The basic premises of contractual and tortious breach of a covenant of good faith and fair dealing under California law are not in dispute here. Parties to a contract are obliged to “refrain from doing anything to injure the right of the other to receive the benefits of the agreement.” 24 Cal.3d at 818, 169 Cal.Rptr. 691, 620 P.2d 141, citing Murphy v. Allstate Ins. Co., 17 Cal.3d 937, 132 Cal.Rptr. 424, 553 P.2d 584 (1976). In the insurance context, an insurer has a duty to take into consideration the welfare of its insureds in deciding whether to settle a claim, and to investigate claims thoroughly before denying them. Egan, 24 Cal.3d at 818-19, 169 Cal.Rptr. 691, 620 P.2d 141 (citing cases).
First Interstate argues that the substitution of Endorsement 17 for Endorsement 5 injured its rights to receive benefits under the agreement and that the trial court therefore erred in granting Industrial's motion for summary judgment. Industrial responds that the covenant of good faith and fair dealing under California law concerns investigation and settlement of insurance claims but generally does not extend to the negotiation of insurance contracts.4 In particular, Industrial argues that, under California law, insurers generally do not have a duty to advise insureds about the effects of policy exclusions or to recommend different coverage from that sought by the insured. See generally Malcom v. Farmers New World Life Ins. Co., 4 Cal.App.4th 296, 303-04, 5 Cal.Rptr.2d 584 (1992) (no duty to advise insured specifically about exclusion and its effect on coverage); Ahern v. Dillenback, 1 Cal.App.4th 36, 42-43, 1 Cal.Rptr.2d 339 (1991) (no duty to procure more insurance than the insured requested); Gibson v. Government Employees Ins. Co., 162 Cal.App.3d 441, 452, 208 Cal.Rptr. 511 (1984) (no duty to provide advice on amount of coverage).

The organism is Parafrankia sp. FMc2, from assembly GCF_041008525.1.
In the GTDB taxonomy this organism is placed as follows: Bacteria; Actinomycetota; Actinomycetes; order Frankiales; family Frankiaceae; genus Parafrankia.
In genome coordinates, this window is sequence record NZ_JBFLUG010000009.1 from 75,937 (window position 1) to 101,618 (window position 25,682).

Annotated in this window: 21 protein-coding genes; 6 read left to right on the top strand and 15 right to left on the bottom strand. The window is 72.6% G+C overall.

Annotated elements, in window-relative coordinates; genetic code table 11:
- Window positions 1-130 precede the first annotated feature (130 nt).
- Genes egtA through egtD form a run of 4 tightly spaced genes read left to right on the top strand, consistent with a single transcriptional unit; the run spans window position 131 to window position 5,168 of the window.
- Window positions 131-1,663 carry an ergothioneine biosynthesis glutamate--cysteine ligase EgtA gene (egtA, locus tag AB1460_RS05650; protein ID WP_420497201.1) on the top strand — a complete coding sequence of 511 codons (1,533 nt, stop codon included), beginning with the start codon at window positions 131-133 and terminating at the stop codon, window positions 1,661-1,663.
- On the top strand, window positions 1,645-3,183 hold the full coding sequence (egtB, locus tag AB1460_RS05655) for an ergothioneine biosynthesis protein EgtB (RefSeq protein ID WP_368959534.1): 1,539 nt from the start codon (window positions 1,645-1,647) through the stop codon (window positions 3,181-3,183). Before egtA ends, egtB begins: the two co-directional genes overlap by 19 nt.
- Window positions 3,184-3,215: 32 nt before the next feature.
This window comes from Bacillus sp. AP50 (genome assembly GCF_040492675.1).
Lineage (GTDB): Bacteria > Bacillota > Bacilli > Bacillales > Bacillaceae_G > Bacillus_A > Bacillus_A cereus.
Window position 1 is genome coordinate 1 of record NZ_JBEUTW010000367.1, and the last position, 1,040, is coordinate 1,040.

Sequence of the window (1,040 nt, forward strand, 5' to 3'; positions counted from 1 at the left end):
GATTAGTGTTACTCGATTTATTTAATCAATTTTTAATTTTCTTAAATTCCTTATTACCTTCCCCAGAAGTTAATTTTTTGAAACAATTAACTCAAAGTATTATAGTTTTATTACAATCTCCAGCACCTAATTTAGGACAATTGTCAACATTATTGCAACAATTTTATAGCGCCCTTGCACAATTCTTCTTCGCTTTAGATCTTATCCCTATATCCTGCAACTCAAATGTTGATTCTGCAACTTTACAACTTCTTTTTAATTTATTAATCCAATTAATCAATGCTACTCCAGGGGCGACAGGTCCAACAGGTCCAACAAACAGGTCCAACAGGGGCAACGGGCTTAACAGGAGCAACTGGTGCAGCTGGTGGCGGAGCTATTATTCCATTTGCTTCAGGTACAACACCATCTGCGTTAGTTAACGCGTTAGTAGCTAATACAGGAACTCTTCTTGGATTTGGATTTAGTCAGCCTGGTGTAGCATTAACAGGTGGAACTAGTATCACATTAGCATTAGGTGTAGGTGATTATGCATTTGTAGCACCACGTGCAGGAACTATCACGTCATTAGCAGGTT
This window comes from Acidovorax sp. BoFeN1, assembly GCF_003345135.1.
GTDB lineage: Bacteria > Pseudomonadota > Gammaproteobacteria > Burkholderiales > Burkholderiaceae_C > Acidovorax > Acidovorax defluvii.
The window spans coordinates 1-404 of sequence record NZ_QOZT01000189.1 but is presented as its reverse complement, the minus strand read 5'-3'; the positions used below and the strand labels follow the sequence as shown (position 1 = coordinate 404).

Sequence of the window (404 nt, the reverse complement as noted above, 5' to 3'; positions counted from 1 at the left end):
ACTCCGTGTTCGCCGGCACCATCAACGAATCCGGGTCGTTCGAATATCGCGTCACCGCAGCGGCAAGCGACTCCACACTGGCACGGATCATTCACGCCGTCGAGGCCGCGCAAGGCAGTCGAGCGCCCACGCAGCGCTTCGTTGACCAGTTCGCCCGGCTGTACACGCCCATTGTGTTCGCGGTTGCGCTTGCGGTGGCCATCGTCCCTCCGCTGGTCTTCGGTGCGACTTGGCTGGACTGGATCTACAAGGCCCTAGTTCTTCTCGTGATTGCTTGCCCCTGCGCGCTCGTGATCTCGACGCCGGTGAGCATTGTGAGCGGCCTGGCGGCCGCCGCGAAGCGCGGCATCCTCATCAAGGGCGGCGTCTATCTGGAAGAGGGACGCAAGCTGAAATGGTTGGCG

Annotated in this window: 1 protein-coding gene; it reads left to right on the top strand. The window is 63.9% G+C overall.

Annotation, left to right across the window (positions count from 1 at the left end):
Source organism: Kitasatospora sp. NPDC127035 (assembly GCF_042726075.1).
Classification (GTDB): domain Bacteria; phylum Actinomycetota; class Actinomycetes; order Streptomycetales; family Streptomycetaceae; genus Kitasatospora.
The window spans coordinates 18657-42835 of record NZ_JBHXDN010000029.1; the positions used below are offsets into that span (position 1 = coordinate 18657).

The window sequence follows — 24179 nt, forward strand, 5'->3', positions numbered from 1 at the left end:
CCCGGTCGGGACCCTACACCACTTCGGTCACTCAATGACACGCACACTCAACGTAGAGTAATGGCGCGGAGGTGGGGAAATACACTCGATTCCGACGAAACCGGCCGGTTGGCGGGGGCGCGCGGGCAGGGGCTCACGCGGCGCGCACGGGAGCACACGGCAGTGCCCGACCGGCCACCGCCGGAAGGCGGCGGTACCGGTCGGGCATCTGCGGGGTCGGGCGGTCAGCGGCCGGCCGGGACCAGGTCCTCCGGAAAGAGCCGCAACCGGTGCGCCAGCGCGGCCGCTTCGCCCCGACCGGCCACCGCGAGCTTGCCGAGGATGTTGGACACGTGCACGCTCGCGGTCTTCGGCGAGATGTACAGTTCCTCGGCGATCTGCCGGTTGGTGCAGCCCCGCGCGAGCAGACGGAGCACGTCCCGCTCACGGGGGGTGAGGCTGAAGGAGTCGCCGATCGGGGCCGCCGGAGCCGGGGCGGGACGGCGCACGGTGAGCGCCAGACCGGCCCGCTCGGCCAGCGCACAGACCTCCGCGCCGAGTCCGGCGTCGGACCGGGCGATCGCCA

First Interstate's arguments that Industrial breached a covenant of good faith and fair dealing rest on its assertion that there was a genuine issue of material fact about whether Marsh & McLennan requested the substitution of Endorsement 17 for Endorsement 5 on behalf of First Interstate or on behalf of Industrial. As discussed above, there is no genuine issue of material fact on that point. Marsh & McLennan acted as First Interstate's agent, and Marsh & McLennan requested the substitution of endorsements. First Interstate also seems to be contending that, regardless of how the endorsements got substituted, Industrial was secretly thrilled to have the opportunity to substitute endorsements and that it therefore was not acting in good faith when it did so.5
How Industrial felt about the substitution of endorsements is not relevant to the question before us. The question is whether Industrial breached a duty to its insured by agreeing to a substitution of endorsements that the insured requested without providing an opinion to the insured about how the change might affect overall coverage. It is clear that no such duty exists under California law under circumstances such as these. The trial court correctly concluded that California law does not impose a duty on an insurer to advise an insured about the scope of a restrictive endorsement that the insured itself has requested. See Gibson, 162 Cal.App.3d at 452, 208 Cal.Rptr. 511; cf. Fireman's Fund Ins. Co. v. Fibreboard Corp., 182 Cal.App.3d 462, 227 Cal.Rptr. 203 (1986) (where large corporate entities represented by insurance brokers negotiated policy, and insured itself proposed the disputed exclusion language, court would not construe exclusion strictly against insurer). The trial court properly granted Industrial summary judgment on First Interstate's claim for breach of the covenant of good faith and fair dealing.